Canadians who need an MRI can expect a median wait of more than 11 weeks.
Rather than wait for care in their home country, many Canadians head elsewhere. More than 63,400 residents received non-emergency treatment outside Canada last year, according to a report from the Fraser Institute, a Canadian think tank. That’s up from fewer than 46,000 in 2015.
Government-run systems also struggle to hold employees accountable for even the most severe instances of negligence, incompetence, and fraud.
Consider the single-payer healthcare system run here in the United States by the federal Department of Veterans Affairs. In 2014, administrators at a VA hospital in Phoenix were caught covering up the excessive wait times endured by local veterans. The scandal led to the deaths of dozens of VA patients, sparking national outrage and a high-profile reform effort in Congress.
But neither public shaming nor a vigorous legislative overhaul has led to real change at the VA. A report released last October by the agency’s inspector general found that hundreds of patients died while waiting for care at that same Phoenix hospital in the months following the scandal.
Wait-time fraud was not limited to Phoenix. According to a 2016 analysis of more than 70 separate investigations, workers at 40 different VA hospitals regularly doctored scheduling data to cover up chronic delays.
Of course, champions of single-payer rarely acknowledge the real-world consequences of their dream policy. In touting his own “Medicare-for-All” proposal, Sanders promises that “single-payer health care means comprehensive coverage for all Americans” — a prospect that many voters would jump at.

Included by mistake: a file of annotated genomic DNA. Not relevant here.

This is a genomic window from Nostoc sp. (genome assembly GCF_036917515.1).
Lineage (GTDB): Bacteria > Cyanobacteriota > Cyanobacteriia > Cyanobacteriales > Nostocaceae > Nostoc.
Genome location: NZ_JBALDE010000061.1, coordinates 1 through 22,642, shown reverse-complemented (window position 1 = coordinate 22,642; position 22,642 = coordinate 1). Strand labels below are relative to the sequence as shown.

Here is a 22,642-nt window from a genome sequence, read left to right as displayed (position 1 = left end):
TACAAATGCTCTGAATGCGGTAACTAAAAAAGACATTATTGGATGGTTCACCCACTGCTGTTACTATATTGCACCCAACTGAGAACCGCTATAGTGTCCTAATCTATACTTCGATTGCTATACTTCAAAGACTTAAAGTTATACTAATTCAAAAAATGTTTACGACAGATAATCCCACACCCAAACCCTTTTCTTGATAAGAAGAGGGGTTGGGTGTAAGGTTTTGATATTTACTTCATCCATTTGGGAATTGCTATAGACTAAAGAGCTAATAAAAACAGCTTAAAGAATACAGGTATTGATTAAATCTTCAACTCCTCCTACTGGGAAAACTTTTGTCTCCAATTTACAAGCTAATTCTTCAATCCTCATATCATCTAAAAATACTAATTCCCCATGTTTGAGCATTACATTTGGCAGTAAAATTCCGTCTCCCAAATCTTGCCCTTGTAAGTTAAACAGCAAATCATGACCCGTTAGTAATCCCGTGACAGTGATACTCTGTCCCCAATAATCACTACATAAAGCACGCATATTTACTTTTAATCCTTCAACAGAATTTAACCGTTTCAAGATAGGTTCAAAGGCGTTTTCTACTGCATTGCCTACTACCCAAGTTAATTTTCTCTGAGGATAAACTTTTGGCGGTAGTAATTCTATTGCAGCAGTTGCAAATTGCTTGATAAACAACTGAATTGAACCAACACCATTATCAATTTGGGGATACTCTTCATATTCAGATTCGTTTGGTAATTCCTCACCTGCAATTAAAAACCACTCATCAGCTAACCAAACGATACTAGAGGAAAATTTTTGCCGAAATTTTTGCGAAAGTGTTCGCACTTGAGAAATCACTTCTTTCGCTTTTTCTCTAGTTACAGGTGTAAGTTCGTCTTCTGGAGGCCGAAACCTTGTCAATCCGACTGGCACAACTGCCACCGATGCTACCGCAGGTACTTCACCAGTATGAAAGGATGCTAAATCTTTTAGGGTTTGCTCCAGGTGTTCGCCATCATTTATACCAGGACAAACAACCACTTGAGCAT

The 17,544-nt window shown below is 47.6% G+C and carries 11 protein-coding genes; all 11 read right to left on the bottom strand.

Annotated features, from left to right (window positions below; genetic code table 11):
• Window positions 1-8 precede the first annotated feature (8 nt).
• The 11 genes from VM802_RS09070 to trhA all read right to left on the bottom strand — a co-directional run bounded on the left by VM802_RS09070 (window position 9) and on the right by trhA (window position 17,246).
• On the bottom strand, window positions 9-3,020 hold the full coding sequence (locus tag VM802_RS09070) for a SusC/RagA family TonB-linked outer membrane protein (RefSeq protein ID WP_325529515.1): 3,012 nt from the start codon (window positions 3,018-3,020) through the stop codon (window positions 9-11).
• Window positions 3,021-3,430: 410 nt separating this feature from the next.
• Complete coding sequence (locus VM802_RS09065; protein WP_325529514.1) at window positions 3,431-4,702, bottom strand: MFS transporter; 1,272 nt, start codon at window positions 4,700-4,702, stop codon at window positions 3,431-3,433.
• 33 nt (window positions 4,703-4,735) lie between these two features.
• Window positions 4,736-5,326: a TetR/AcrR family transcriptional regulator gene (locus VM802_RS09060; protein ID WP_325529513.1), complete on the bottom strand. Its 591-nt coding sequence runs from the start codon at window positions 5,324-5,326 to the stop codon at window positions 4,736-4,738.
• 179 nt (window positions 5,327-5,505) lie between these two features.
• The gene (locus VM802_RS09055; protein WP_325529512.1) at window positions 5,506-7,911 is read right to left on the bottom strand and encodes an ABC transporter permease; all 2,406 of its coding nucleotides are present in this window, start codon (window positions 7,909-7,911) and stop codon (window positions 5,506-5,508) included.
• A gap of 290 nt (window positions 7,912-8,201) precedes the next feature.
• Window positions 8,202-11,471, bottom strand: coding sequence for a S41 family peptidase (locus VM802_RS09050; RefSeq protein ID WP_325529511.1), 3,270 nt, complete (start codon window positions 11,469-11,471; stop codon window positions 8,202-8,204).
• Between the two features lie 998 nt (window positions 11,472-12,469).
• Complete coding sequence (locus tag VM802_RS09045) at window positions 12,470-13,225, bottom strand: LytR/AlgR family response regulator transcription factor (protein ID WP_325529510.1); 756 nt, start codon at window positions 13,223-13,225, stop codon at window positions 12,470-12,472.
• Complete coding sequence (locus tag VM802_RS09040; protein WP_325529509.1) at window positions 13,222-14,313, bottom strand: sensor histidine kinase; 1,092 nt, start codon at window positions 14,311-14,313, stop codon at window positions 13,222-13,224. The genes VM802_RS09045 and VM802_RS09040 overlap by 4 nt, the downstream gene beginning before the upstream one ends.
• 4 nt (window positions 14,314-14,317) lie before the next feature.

But a government-issued insurance card is little consolation for patients who have to wait months for necessary surgery or languish in the hallways of an understaffed hospital. As Beverley McLachlin, chief justice of the Canadian Supreme Court wrote in a 2005 case challenging the prohibition of private insurance in Quebec, “access to a waiting list is not access to health care.”
True, Sanders’s proposed single-payer bill has little hope of passing in the Republican-controlled Senate this year. But Democrats could regain control of Congress in next fall’s elections — and make single-payer the linchpin of their legislative agenda through the next presidential election.
Indeed, if Republicans fail to enact a genuine alternative to Obamacare — or worse, if they settle for a watered-down, Obamacare-Lite bill — they will have sullied the name of conservative health policy. And if the health insurance market collapses on the GOP’s watch, single-payer will seem to many Americans like the most reasonable option for saving our healthcare system.
This is a future that Sanders is preparing for. His Democratic allies in many state legislatures are introducing single-payer legislation themselves. The only way to stop them is for Republican lawmakers to show Americans what true free-market healthcare reform looks like.